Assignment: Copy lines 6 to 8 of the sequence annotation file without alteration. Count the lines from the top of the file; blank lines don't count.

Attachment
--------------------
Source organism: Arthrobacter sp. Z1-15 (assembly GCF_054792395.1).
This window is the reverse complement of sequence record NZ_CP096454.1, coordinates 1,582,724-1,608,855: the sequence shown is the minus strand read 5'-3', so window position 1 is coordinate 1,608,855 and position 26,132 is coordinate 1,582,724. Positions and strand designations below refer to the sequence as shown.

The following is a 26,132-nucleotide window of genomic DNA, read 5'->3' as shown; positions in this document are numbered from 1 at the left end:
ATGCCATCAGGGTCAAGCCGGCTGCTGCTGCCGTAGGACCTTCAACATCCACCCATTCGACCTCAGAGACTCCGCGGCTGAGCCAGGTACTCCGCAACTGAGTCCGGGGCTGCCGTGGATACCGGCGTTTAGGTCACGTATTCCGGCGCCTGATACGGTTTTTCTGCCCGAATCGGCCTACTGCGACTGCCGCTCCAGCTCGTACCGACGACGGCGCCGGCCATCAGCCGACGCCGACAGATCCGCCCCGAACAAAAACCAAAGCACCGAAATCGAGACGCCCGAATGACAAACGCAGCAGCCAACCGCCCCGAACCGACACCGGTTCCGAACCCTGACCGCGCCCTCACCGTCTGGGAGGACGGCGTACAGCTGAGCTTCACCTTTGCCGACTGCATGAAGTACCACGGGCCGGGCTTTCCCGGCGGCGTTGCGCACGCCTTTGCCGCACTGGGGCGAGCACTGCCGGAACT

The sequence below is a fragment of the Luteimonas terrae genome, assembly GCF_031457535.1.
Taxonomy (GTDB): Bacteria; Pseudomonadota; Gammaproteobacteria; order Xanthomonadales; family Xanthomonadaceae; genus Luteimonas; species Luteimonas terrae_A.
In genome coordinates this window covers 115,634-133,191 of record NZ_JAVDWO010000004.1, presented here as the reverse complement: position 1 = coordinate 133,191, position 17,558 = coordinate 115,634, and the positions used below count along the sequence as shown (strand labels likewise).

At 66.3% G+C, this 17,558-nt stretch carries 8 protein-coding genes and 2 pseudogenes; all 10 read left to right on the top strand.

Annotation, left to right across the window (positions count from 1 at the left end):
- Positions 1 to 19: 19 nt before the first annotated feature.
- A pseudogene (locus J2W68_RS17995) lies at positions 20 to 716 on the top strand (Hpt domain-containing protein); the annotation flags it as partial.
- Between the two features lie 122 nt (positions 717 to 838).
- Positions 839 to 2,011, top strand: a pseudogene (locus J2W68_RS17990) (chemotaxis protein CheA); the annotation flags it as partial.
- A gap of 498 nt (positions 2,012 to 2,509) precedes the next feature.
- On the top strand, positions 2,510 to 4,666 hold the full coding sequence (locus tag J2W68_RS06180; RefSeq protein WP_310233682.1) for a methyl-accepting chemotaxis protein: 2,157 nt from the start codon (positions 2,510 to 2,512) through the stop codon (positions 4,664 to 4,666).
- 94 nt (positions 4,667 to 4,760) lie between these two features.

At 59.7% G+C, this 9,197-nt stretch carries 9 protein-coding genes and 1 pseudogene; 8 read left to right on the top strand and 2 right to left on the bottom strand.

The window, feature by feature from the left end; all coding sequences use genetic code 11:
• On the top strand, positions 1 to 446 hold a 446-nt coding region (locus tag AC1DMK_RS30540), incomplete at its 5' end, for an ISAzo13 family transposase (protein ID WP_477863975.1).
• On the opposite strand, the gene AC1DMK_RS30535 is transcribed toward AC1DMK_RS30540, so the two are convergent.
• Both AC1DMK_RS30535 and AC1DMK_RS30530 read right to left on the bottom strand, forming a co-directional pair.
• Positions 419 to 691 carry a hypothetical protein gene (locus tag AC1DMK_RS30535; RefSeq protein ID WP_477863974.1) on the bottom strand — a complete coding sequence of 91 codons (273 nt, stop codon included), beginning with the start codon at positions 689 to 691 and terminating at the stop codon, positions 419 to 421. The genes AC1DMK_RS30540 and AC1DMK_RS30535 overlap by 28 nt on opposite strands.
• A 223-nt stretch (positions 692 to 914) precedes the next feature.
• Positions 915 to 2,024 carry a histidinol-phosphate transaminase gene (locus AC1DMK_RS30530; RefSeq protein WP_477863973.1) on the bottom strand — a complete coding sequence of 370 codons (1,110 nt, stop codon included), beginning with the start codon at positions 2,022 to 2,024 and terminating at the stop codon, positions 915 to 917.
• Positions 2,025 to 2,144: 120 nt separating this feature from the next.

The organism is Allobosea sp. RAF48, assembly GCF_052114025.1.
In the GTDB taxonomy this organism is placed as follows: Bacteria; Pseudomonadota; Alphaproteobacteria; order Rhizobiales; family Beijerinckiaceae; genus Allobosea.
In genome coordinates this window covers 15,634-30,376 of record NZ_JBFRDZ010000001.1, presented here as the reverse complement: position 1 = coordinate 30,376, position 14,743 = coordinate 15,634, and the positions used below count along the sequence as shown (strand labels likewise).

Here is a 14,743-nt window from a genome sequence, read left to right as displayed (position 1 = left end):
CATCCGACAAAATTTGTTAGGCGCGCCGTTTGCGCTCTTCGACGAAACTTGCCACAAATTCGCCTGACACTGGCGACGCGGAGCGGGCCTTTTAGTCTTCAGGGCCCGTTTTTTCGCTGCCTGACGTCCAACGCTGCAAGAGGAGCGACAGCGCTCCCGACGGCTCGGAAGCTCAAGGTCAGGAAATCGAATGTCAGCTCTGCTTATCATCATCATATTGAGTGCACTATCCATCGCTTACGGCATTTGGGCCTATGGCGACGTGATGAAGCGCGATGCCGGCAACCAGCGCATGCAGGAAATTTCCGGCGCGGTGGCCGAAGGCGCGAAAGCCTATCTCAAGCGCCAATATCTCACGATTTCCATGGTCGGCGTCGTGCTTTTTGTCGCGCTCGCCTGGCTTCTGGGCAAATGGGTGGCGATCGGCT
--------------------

Taxonomy (GTDB): Bacteria; Pseudomonadota; Gammaproteobacteria; order Xanthomonadales; family Xanthomonadaceae; genus Luteimonas; species Luteimonas terrae_A.
In genome coordinates this window covers 115,634-133,191 of record NZ_JAVDWO010000004.1, presented here as the reverse complement: position 1 = coordinate 133,191, position 17,558 = coordinate 115,634, and the positions used below count along the sequence as shown (strand labels likewise).

At 66.3% G+C, this 17,558-nt stretch carries 8 protein-coding genes and 2 pseudogenes; all 10 read left to right on the top strand.